Members of Congress joined the Cuban Ambassador to the U.S., José Ramón Cabañas Rodríguez, June 7, to discuss the benefits of fostering bilateral agricultural and economic ties between Cuba and the United States.
U.S. Sen. John Boozman, R-AR; Rep. Rick Crawford, AR; Rep. Roger Marshall, R-KS; and Rep. Tom Emmer, R-MN participated in the Congressional roundtable moderated by Engage Cuba.
Members and the ambassador focused on reciprocal trade between Cuba and the U.S. Cuba imports 80 percent of its food, creating an opportunity for American producers to take advantage of the country’s more than $2 billion market.
“With an open market to Cuba, Kansas could top $55 million in additional sales. While we are renegotiating our trade deals, we have a $2 billion market untouched right under our nose. It is time to throw support behind this mutually beneficial economic opportunity. It is through leadership in Congress, and discussions like this roundtable that we will begin to make these lasting changes,” Marshall said.
“American agricultural producers face significant commercial barriers to trade with Cuba. Lifting the ban on private banks and companies from offering credit for agricultural exports to Cuba will help level the playing field for our famers while exposing Cubans to American values and ideals,” Boozman said.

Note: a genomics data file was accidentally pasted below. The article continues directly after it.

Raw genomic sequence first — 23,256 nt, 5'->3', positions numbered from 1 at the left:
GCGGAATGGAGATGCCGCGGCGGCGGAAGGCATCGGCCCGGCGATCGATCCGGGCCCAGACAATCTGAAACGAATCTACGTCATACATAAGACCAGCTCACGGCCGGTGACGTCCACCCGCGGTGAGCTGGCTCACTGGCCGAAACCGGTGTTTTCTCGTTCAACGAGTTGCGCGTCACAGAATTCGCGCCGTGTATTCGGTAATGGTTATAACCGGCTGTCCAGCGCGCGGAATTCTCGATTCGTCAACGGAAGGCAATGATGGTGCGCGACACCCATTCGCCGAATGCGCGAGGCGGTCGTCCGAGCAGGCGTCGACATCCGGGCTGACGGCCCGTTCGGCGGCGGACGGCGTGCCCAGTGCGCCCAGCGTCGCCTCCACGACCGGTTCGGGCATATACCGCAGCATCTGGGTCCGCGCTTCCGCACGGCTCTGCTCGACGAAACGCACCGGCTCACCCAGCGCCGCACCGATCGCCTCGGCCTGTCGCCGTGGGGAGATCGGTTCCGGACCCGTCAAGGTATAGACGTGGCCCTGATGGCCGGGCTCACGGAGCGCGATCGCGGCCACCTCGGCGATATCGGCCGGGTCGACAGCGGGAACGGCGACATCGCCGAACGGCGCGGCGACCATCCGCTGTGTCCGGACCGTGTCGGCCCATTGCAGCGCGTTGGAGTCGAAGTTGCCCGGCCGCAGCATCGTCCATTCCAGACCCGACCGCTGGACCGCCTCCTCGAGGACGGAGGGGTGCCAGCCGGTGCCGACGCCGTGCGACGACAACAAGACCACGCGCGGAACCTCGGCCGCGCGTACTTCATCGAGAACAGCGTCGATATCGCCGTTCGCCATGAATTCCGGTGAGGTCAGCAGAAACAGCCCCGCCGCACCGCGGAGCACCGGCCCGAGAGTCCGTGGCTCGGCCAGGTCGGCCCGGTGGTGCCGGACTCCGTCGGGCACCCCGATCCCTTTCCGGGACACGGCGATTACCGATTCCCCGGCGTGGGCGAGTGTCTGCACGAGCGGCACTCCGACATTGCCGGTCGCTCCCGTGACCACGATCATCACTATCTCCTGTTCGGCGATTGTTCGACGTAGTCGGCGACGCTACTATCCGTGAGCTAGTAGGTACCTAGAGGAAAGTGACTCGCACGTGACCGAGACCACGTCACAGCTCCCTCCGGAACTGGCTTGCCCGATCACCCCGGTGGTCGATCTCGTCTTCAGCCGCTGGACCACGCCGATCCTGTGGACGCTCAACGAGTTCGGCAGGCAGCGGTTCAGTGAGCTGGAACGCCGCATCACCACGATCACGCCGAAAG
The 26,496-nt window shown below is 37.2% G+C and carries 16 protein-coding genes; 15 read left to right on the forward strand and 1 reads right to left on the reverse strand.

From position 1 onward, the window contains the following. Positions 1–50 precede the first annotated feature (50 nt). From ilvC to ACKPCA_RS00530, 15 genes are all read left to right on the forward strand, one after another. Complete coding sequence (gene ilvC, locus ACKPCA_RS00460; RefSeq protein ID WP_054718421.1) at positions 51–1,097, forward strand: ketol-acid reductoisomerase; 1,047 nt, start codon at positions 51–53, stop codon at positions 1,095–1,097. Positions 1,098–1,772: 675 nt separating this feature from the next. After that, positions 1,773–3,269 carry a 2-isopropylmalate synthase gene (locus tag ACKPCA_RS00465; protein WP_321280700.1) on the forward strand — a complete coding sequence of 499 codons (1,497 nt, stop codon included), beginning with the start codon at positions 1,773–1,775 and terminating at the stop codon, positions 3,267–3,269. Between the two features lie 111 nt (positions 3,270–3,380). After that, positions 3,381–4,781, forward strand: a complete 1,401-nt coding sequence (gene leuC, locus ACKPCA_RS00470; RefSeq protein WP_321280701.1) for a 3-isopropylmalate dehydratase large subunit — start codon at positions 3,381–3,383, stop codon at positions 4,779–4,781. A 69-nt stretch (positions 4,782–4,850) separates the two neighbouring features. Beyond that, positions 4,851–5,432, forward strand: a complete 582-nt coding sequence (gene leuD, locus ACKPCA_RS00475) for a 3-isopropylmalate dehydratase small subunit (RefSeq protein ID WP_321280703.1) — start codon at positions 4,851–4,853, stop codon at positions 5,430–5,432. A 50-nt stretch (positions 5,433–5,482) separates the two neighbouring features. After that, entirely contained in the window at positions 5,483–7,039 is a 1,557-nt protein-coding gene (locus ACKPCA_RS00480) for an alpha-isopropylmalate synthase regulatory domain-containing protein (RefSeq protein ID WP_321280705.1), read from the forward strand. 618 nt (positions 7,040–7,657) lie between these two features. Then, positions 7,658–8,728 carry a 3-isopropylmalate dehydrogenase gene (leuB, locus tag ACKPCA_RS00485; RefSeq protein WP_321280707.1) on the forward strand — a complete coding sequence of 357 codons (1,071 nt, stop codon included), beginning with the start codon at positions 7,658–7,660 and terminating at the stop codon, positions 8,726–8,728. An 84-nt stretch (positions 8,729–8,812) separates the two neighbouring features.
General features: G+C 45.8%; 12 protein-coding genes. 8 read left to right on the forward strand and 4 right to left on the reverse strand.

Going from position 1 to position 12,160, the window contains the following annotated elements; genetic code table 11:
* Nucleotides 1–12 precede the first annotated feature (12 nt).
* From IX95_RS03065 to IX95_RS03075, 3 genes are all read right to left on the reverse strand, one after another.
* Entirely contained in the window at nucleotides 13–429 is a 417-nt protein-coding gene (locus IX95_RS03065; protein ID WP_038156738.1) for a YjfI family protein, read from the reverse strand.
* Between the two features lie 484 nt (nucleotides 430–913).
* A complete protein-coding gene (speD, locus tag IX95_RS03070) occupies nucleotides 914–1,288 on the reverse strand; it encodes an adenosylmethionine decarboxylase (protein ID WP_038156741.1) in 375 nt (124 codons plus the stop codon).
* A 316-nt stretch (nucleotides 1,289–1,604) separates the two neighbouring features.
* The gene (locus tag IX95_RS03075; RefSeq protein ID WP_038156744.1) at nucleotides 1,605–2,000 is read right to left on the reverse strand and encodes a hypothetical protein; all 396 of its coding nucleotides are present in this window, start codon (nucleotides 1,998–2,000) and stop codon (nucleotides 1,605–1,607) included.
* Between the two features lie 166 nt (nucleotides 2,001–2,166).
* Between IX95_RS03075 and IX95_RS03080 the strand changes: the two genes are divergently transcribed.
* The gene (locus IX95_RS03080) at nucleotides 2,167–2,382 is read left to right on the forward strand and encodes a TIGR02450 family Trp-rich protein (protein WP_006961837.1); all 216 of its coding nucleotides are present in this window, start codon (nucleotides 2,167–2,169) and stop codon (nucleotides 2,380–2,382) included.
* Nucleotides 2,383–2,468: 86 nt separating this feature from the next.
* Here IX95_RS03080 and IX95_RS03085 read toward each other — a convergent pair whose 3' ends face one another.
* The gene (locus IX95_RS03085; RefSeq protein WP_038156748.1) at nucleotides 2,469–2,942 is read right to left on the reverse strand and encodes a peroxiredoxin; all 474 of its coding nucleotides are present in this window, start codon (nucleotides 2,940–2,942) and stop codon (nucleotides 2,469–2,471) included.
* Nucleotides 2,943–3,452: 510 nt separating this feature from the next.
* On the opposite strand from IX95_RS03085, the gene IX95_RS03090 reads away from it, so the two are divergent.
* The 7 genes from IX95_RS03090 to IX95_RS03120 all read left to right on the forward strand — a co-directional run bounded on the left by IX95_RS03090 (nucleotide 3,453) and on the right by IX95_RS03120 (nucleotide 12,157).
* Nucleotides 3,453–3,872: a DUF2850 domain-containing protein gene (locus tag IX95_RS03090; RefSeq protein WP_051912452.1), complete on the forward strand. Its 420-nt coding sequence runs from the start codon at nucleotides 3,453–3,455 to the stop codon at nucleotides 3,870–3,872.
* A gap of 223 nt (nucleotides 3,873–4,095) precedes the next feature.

“For years the United States has had an estranged relationship with Cuba and for years we’ve seen no reversal in the tactics used by Cuba’s oppressive government. Trade with Cuba is a vessel that will create change in Cuba and bring economic opportunity to American farmers. Most Americans agree that it’s time to lift the embargo on Cuba and Congress needs to meet that desire by working to pass my bill, H.R. 525 and others like it,” Crawford said.
“I’m grateful to have participated in this important discussion. The time to begin renewing our relationship with our neighbors just 90 miles off the Florida coast is now. With American farmers suffering some of the lowest commodity prices we have ever seen, Congress has an opportunity to take action and make real change,” Emmer said.
“The Cuba Agricultural Exports Act, sponsored by Rep. Crawford, would lift financing restrictions imposed by the embargo on agriculture exports. The result would be relief for our farmers and a first step toward redefining the American-Cuban relationship. While my bill, the Cuba Trade Act, accomplishes the ultimate goal or lifting the embargo completely, passing Rep. Crawford’s bill can, and should, happen immediately.”
Marshall, in a separate interview, said trade with Cuba could be a small step in offsetting any tariff-related trade issues with China, Canada, Mexico and the EU.
“Here’s an easy opportunity for low-hanging fruit,” Marshall said. “It represents about $2 billion in agricultural exports from the U.S. and about $50 million from Kansas. It’s not a huge market, but if we’re going to have trade difficulties, like getting NAFTA finished, at least give us Cuba.”
Larry Dreiling can be reached at 785-628-1117 or firstname.lastname@example.org.